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New Leafs could be contenders
Posted: Friday February 12, 1999 09:35 PM
TORONTO (CNN/SI) -- They have a new goalie, a new coach, a new system and a new home. So what else is new? The Leafs are Stanley Cup contenders!
"I'm not sure you term it success yet," said Toronto head coach Pat Quinn, "because I think you measure that at the end."
"I think the thing that's the big difference is we're not talking about the future anymore," observed right wing Tie Domi. "We're talking about the present. That's what I think everybody always wanted to do, and that's play for the year you're in, not three or four years down the road."
For a team that missed the playoffs the last two seasons, the turnaround has been dramatic. Toronto leads the league in scoring, thanks to an aggressive offensive style first-year coach Quinn brought with him from Vancouver.
"It was not hard to convince the guys that we're going to open it up a little bit," said Quinn. "A lot of times, that's the fun part of the game."
Right wing Steve Thomas likes the new style of play. "It's a more free-flowing, Western Conference type of hockey. I like that better. I think if you asked anyone on the team, I think they'd much more like to play this system than that trap system."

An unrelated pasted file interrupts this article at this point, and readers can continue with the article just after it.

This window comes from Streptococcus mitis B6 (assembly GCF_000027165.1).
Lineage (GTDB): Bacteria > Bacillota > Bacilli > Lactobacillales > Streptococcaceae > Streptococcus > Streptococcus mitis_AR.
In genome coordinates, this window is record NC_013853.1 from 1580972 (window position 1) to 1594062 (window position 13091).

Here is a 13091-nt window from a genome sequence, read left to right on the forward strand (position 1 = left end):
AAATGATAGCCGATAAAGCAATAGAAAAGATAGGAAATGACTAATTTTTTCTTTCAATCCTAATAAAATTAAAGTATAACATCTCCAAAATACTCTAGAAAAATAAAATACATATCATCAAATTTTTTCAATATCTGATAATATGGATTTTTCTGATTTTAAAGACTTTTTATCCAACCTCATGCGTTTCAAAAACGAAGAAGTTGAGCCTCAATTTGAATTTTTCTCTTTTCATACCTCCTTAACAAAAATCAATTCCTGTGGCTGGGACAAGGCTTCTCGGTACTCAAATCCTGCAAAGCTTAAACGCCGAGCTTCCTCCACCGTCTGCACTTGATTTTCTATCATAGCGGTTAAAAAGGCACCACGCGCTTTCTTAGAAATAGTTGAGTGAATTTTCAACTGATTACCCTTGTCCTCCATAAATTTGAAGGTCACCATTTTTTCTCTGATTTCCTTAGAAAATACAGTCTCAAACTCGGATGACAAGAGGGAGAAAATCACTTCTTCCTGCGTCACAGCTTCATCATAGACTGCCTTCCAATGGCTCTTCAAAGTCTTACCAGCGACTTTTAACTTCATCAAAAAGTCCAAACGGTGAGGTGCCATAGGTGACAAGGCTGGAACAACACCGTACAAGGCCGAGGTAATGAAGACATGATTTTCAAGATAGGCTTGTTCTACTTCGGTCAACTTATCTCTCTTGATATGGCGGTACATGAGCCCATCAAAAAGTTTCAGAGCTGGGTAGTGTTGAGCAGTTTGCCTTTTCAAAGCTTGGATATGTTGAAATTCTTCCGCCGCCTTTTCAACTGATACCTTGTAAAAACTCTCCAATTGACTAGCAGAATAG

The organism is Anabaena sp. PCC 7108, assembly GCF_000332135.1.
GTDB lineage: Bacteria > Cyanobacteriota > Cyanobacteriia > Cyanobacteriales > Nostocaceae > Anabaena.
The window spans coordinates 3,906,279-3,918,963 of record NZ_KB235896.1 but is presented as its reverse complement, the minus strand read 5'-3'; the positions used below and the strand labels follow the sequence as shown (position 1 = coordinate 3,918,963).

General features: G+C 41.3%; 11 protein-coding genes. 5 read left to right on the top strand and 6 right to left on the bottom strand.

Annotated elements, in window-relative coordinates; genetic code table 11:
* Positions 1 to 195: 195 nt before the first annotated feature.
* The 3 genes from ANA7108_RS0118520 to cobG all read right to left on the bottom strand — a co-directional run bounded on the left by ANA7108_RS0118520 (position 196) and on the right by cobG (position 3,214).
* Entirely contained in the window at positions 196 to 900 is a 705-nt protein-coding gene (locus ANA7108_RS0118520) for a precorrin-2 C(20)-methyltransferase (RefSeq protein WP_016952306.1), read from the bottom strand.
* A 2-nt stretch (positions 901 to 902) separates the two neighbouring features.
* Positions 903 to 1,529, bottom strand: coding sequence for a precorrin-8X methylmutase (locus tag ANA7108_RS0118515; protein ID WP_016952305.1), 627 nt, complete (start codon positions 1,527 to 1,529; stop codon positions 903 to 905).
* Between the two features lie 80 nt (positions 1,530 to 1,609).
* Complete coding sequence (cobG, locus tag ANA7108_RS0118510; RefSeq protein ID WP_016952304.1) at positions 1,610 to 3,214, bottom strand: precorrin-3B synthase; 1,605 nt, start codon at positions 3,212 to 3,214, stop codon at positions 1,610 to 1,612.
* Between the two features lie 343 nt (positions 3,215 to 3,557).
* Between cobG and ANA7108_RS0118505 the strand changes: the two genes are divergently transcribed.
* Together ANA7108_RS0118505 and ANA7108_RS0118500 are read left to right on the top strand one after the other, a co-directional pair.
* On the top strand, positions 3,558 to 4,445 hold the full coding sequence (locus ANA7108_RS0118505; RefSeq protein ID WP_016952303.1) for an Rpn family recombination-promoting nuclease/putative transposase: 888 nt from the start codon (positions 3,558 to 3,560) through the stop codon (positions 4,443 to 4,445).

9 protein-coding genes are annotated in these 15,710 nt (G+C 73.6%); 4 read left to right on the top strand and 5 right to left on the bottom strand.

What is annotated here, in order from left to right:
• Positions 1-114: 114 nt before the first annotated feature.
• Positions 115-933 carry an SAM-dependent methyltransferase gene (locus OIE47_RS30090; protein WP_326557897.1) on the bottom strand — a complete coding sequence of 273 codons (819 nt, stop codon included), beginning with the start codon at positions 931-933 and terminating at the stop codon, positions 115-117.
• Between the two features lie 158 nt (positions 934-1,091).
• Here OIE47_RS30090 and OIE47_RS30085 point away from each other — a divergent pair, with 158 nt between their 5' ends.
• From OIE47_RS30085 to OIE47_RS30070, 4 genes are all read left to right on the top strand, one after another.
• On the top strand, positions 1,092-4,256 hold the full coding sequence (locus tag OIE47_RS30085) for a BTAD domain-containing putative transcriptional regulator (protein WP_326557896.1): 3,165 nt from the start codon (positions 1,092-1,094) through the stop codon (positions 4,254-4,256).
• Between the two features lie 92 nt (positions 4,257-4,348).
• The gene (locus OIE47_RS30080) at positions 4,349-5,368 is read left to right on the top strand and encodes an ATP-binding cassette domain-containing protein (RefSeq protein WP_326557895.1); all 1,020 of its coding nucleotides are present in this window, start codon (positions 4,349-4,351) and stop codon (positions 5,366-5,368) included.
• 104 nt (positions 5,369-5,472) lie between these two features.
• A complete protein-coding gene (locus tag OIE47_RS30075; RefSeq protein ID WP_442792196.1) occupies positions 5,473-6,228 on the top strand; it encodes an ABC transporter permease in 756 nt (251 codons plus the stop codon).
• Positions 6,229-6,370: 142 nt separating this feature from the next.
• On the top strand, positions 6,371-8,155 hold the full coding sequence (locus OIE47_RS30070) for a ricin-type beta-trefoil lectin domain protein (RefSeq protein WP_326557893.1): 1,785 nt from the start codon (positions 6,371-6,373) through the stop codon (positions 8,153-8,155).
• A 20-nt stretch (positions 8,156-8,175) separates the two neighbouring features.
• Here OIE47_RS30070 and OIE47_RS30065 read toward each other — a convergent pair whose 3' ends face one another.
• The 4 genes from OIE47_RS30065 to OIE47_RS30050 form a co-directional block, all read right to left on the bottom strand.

But Toronto's new attack system leaves the team vulnerable to odd man rushes and more shots on goal.
Enter Curtis Joseph, signed to a lucrative free-agent contract in the offseason. Management projected -- correctly -- that Cujo would provide the clutch goaltending to allow the Leafs to crank up their offense.
"If I can, I try to make the big save," said Joseph. "We seem to be scoring enough goals to win hockey games, so if I can try to keep it to three or under, that's great."
"He's definitely MVP in the league right now," said Domi of Joseph. "I think a lot of our peers would agree with us, not just my teammates but around the league."
Added Quinn: "I don't know if curtis will ever be a goaltender where you look up and see him first in average, first in save percentage. But where he might be first is where he is right now -- first in wins -- because he's such a competitor."
The stunningly quick success has fans dreaming of Stanley Cup celebrations, which Toronto hasn't experienced since 1967.
And as the Leafs head to the new Air Canada Centre, the Maple Leaf faithful can only hope history repeats itself. The last time the team moved into a new building was in 1931, a season that also ended with a Stanley Cup.
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